This post has been updated on July 20, 2021 to include a mention of the new batching functionality that’s been enabled in Analytics.js 2.0.
First impressions are important, and so is page performance. So what do the two have in common? Whether you are a consumer, customer, or business – how your website performs represents your brand. After all, you only have a few moments to make an impression in today’s competitive, digital world.
This is why page performance is essential in unlocking digital experiences.
Historically, engineering teams have faced an impossible choice – prioritizing page performance above all else or helping business teams instrument the tools they need. With every additional SDK, pixel, or client-side widget that you load on your site, performance is often sacrificed.
At Segment, our priority is that good data meets fast performance. In 2012, we launched Analytics.js on Hacker News. Since then, Analytics.js has been widely used across the web because it simplifies collecting customer data and sending it to many different tools – all with a single, unified API.
Today, we are excited to announce the General Availability of Analytics.js 2.0. Analytics.js 2.0 is a fully backward-compatible and lighter-weight implementation of Analytics.js. Simply put, the Analytics.js you know and love just got even faster with a more extensible architecture. Getting started is as easy as flipping a switch!
Since launching our Public Beta, we have had over 300 customers participate, and collected over 100 million events. Some customers experienced an improvement to their Lighthouse score by 10+ points! Let’s dig into some of the key benefits of Analytics.js 2.0.
Improved performance and reliable delivery of analytics data
Most customers that upgrade to Analytics.js 2.0 will experience reduced page load times, improved site performance, and improved SEO. Analytics.js 2.0 is significantly lighter-weight, ~70%* smaller than Analytics.js, and takes advantage of contingent loading and call buffering to ensure your page loads are blazing fast. *70% reduction in bundle size (16kb) represents the initial bundle size under ideal conditions. Customers may see extra bundles depending on their implementation.
Here are some of the performance optimizations we’re introducing with Analytics.js 2.0:
Scheduling analytics work: Analytics.js 2.0 has a built-in scheduler that receives events and schedules delivery as single tasks with a lower priority than the core application. This ensures that your analytics workloads never interrupt the main rendering flow of your application, and never get in the way of your customers interacting with your application. Every analytics event is backed up and scheduled in a separate lower priority task. This means your customers will get a browsing experience that is uninterrupted by analytics workflows, while ensuring your analytics data will still be delivered in the background using modern browser scheduling APIs.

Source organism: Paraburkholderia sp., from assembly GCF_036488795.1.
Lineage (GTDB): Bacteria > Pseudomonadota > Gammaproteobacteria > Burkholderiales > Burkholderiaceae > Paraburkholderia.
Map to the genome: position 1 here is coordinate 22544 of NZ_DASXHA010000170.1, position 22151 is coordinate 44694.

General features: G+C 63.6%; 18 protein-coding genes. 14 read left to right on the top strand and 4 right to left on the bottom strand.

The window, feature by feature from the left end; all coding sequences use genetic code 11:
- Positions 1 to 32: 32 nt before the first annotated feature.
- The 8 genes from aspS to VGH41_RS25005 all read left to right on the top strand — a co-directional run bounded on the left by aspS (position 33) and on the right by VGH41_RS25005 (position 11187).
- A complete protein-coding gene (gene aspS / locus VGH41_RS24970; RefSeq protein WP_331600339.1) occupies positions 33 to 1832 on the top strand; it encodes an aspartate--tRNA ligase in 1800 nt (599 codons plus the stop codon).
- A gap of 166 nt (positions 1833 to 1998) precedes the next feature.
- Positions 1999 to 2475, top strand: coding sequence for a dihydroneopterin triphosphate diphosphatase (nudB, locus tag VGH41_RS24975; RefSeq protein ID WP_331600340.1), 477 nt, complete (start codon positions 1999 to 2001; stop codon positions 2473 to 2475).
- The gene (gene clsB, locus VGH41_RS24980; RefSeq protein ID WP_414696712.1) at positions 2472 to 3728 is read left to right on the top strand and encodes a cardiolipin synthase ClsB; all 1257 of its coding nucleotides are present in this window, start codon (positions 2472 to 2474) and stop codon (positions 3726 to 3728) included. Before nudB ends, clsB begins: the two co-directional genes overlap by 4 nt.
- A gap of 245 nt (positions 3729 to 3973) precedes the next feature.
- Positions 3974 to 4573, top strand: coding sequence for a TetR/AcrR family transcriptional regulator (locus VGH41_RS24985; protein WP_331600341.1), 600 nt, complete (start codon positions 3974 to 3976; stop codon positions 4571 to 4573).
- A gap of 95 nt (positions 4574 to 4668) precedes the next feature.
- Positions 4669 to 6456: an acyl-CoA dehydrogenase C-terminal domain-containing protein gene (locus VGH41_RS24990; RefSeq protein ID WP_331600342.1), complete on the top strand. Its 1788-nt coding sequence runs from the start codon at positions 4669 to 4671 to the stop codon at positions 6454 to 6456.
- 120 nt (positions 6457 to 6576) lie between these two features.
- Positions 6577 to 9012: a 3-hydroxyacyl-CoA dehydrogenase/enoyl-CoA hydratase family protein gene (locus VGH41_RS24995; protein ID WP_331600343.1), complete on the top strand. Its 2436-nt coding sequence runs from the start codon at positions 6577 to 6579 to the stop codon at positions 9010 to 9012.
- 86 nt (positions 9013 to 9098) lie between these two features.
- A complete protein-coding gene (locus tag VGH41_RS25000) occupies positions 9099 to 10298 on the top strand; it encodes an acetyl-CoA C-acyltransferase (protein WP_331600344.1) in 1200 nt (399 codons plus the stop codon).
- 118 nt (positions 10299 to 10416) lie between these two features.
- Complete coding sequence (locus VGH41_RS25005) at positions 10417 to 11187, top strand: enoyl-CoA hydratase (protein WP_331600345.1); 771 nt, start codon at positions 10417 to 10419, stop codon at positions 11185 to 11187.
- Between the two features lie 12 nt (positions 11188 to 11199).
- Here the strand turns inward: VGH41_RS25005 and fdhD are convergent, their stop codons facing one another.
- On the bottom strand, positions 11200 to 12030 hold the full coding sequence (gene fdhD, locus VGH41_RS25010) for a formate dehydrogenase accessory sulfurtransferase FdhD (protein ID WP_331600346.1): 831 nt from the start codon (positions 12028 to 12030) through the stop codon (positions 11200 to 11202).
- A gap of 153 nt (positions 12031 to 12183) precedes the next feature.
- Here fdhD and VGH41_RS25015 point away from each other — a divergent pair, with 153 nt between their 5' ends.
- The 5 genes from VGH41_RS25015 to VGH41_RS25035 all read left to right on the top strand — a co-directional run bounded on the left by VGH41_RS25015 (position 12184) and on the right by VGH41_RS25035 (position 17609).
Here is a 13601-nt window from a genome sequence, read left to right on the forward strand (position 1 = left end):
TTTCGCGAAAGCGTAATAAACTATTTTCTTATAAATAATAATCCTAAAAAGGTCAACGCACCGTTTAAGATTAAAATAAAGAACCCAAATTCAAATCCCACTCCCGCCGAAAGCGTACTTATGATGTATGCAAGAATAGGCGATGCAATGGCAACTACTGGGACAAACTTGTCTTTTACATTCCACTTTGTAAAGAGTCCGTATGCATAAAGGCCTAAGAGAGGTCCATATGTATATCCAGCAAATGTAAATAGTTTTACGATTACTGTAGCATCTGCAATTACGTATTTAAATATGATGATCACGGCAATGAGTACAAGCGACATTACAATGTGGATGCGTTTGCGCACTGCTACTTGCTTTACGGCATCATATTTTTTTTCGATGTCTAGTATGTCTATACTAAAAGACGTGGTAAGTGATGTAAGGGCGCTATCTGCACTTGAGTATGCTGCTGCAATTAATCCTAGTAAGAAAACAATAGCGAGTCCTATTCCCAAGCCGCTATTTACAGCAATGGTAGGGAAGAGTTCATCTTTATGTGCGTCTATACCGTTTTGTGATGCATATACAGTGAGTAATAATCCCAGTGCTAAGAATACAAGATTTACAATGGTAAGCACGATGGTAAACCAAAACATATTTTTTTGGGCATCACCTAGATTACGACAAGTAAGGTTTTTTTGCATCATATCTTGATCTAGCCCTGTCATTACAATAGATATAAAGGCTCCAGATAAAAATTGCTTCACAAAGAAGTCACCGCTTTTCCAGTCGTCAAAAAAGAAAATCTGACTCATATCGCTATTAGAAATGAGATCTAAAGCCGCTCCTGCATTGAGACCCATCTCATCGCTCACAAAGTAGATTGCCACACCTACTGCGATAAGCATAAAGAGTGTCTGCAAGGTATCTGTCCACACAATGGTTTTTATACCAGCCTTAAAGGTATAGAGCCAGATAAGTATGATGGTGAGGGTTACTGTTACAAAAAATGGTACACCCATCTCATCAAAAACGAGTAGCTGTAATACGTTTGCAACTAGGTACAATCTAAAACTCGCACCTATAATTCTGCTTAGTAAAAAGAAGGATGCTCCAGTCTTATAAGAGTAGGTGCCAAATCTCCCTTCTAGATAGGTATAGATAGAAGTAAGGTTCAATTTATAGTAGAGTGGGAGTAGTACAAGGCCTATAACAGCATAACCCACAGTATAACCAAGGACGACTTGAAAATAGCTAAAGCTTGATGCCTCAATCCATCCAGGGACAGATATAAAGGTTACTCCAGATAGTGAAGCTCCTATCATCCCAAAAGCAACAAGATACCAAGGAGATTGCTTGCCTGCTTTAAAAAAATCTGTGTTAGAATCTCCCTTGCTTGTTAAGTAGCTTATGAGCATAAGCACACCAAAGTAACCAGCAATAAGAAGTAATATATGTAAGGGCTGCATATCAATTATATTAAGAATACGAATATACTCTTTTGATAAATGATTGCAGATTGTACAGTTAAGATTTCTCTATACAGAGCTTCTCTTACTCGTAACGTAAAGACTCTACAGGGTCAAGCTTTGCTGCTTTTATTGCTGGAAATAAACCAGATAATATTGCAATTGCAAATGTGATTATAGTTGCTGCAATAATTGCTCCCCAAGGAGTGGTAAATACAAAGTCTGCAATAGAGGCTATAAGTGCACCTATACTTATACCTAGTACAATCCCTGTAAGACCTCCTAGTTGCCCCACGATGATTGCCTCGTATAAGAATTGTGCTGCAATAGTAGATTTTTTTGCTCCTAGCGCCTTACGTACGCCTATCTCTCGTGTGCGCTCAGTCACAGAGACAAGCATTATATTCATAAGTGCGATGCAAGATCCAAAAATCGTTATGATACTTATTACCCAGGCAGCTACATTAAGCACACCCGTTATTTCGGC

Batching: Analytics.js 2.0 can now send events (via the Tracking API) in a batched fashion. Batching events improves performance, requires fewer API calls by delivering multiple events per call, and creates less noise when errors occur with batched event retries.
Dynamic Polyfills: Analytics.js 2.0 is fully backward-compatible, which means it still supports legacy browsers such as Internet Explorer. However, legacy support for browsers is loaded on demand, when Analytics.js 2.0 detects that one of your visitors is using Internet Explorer. This means we’re saving precious kilobytes of bandwidth for most of your customers on modern browsers.
When combined, these optimizations add up to significant performance gains. In a performance study we ran during our beta period, a leading B2C marketplace experienced a reduction in total blocking time by 66% and reduced page load time by 500ms!
Analytics.js 2.0 introduces a new Event Timeline concept that provides a more extensible architecture. Teams will be able to write plugins that execute at different points in the timeline.
Filter, enrich, and transform data with new hooks.
A few examples of these types of client-side plugins are:
New privacy and consent controls before an event occurs
Enriching events with additional customer or page context in-flight with middlewares
Collecting better metrics around deliverability after messages are sent
This new architecture will enable you to move more of your workloads to the cloud. For example, an analytics tool that requires measuring sessions client-side can collect sessions on the client, while continuing to receive events in cloud mode.
In the coming months, we will be launching a host of features that take advantage of this new architecture that will help you migrate to a more cloud-first analytics implementation.
Analytics.js 2.0 Rollout
Analytics.js 2.0 is officially available to all customers today. If you are an existing Analytics.js customer, you will be upgraded over the coming months. To see when your sources will be upgraded, please see our Upgrade Guide. Analytics.js 2.0 is fully backward-compatible and will not require any code changes for most implementations.
For customers ready to upgrade to Analytics.js 2.0 now, check out our technical documentation to get started.
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